State College

Challah bake brings people together

Sarah Dubrow, right, of Bucks County, mixes challah dough with Chaim Meretsky, 5, during the Mega Challah Bake at the Rohr Chabad Jewish Center on Sunday in State College. Dubrow is a Penn State student and member of Alpha Sigma Alpha and attended the event with other members of her sorority.
Sarah Dubrow, right, of Bucks County, mixes challah dough with Chaim Meretsky, 5, during the Mega Challah Bake at the Rohr Chabad Jewish Center on Sunday in State College. Dubrow is a Penn State student and member of Alpha Sigma Alpha and attended the event with other members of her sorority. knetzer@centredaily.com

The term “challah bread,” a traditional Jewish treat, conjures images of braided, oven-browned dough, with or without the poppy seeds.

But the challah is not actually the bread, Rohr Chabad Jewish Student Center Director Rabbi Nosson Meretsky said during the center’s Mega Challah Bake on Sunday.

“Everyone always think that challah refers to the braided bread,” he said. “Technically, it doesn’t mean that.

“The challah is the chunk of dough you remove before you bake,” he continued. “You can go to the store and find a box of matzah that says ‘challah has been taken.’ ”

More than 20 people came to the bake, mostly Penn State students seeking to bake the bread for the first time. Individual containers of flour, sugar, water, oil, salt and yeast were set out in fives around several tables, each enough for a pound of dough.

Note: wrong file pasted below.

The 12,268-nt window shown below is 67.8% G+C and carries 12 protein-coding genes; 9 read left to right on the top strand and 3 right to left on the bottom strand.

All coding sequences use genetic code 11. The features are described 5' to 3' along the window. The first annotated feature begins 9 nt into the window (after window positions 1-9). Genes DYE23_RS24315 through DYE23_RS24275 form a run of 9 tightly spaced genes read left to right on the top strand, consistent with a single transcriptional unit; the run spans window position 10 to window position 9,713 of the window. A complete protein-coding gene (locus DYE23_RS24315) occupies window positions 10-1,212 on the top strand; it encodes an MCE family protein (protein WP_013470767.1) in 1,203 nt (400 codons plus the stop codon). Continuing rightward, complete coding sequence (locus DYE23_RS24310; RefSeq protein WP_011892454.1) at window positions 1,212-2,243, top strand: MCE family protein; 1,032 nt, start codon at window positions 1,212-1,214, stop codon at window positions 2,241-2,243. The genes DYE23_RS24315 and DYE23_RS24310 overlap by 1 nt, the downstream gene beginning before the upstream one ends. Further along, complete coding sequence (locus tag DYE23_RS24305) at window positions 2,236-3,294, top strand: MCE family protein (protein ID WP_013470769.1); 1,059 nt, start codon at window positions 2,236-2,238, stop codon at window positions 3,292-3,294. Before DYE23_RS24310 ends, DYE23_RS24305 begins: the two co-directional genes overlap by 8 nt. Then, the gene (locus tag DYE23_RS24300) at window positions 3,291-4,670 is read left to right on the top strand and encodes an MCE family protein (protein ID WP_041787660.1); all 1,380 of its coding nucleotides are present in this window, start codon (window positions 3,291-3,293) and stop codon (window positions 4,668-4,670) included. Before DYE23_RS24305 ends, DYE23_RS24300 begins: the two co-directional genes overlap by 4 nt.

The main thing to making the bread is the blessing, Meretsky said. After consecrating the dough with a prayer, each pound at the table provided a small piece of dough totaling about an ounce.

During the time of the first temple in Jerusalem, he said, the dough removed was given to the priests for their food. Now, that the temple is no more, he said, the section of dough is typically burned.

The gathering itself also held special significance, Meretsky’s wife, Sarah Meretsky, said. Every seven years, the land is not touched, giving it a rest for a year. The following year, Jewish people would all gather to hold a mitzvah, or charitable act.

The eighth year, called the year of Hakhel, Sarah Meretsky said, celebrates Jewish unity and learning. It also marks coming together to perform holy acts, such as giving to a charity, baking bread or reading the Torah.

A table of Penn State sorority sisters mentioned that they had started coming to the center last year. While some had experience making the bread — Sarah Meretsky had visited their sorority herself to teach them — others were learning for the first time.

“It’s good to be part of the center,” said sophomore Courtney Konin, of Philadelphia. “We don’t have a big Jewish community at home.”

“This is a good way to be part of the community while away from home,” said sophomore Randi Ivler, of Manalapan, N.J.

The center was opened in 2001, Meretzky said, and is one of more than 4,000 Chabad centers around the world. Sunday marked the first time a large-scale bread bake was attempted at the center.

Jeremy Hartley: 814-231-4616, @JJHartleyNews

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